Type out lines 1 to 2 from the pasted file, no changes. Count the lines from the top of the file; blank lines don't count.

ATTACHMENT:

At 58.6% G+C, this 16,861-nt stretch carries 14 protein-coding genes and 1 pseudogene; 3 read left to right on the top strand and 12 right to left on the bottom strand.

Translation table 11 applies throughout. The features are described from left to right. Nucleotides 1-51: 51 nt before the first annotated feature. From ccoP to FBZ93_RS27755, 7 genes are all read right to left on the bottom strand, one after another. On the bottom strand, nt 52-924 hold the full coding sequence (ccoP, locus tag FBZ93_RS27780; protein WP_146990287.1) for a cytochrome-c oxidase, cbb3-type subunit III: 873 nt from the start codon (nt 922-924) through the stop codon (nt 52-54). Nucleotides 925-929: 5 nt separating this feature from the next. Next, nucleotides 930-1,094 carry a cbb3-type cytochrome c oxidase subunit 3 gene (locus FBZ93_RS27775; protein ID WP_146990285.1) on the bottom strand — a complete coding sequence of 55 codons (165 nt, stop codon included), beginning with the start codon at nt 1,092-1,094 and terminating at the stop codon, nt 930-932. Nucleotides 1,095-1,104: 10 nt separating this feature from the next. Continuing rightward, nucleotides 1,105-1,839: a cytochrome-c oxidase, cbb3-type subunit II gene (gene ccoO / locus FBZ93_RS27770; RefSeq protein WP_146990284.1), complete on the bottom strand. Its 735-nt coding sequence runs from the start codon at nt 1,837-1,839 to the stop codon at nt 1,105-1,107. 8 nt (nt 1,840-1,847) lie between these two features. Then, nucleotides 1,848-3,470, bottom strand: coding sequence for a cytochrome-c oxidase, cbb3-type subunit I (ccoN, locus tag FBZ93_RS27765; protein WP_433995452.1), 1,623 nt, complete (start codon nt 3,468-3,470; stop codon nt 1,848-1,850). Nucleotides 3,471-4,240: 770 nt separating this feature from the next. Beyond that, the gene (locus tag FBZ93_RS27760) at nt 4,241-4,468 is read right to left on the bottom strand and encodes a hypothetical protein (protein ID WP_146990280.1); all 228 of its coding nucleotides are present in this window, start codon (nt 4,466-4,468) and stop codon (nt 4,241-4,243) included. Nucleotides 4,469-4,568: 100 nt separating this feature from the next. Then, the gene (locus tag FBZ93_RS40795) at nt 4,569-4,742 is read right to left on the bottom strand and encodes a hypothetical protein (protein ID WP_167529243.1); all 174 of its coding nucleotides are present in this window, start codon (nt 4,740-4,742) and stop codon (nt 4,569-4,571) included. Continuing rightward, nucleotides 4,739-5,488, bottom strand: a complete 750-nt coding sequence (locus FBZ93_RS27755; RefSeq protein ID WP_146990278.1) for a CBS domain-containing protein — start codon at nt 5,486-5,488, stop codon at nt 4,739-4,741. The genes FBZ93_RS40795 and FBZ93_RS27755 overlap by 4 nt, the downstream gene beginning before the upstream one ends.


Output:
At 58.6% G+C, this 16,861-nt stretch carries 14 protein-coding genes and 1 pseudogene; 3 read left to right on the top strand and 12 right to left on the bottom strand.

Translation table 11 applies throughout. The features are described from left to right. Nucleotides 1-51: 51 nt before the first annotated feature. From ccoP to FBZ93_RS27755, 7 genes are all read right to left on the bottom strand, one after another. On the bottom strand, nt 52-924 hold the full coding sequence (ccoP, locus tag FBZ93_RS27780; protein WP_146990287.1) for a cytochrome-c oxidase, cbb3-type subunit III: 873 nt from the start codon (nt 922-924) through the stop codon (nt 52-54). Nucleotides 925-929: 5 nt separating this feature from the next. Next, nucleotides 930-1,094 carry a cbb3-type cytochrome c oxidase subunit 3 gene (locus FBZ93_RS27775; protein ID WP_146990285.1) on the bottom strand — a complete coding sequence of 55 codons (165 nt, stop codon included), beginning with the start codon at nt 1,092-1,094 and terminating at the stop codon, nt 930-932. Nucleotides 1,095-1,104: 10 nt separating this feature from the next. Continuing rightward, nucleotides 1,105-1,839: a cytochrome-c oxidase, cbb3-type subunit II gene (gene ccoO / locus FBZ93_RS27770; RefSeq protein WP_146990284.1), complete on the bottom strand. Its 735-nt coding sequence runs from the start codon at nt 1,837-1,839 to the stop codon at nt 1,105-1,107. 8 nt (nt 1,840-1,847) lie between these two features. Then, nucleotides 1,848-3,470, bottom strand: coding sequence for a cytochrome-c oxidase, cbb3-type subunit I (ccoN, locus tag FBZ93_RS27765; protein WP_433995452.1), 1,623 nt, complete (start codon nt 3,468-3,470; stop codon nt 1,848-1,850). Nucleotides 3,471-4,240: 770 nt separating this feature from the next. Beyond that, the gene (locus tag FBZ93_RS27760) at nt 4,241-4,468 is read right to left on the bottom strand and encodes a hypothetical protein (protein ID WP_146990280.1); all 228 of its coding nucleotides are present in this window, start codon (nt 4,466-4,468) and stop codon (nt 4,241-4,243) included. Nucleotides 4,469-4,568: 100 nt separating this feature from the next. Then, the gene (locus tag FBZ93_RS40795) at nt 4,569-4,742 is read right to left on the bottom strand and encodes a hypothetical protein (protein ID WP_167529243.1); all 174 of its coding nucleotides are present in this window, start codon (nt 4,740-4,742) and stop codon (nt 4,569-4,571) included. Continuing rightward, nucleotides 4,739-5,488, bottom strand: a complete 750-nt coding sequence (locus FBZ93_RS27755; RefSeq protein ID WP_146990278.1) for a CBS domain-containing protein — start codon at nt 5,486-5,488, stop codon at nt 4,739-4,741. The genes FBZ93_RS40795 and FBZ93_RS27755 overlap by 4 nt, the downstream gene beginning before the upstream one ends.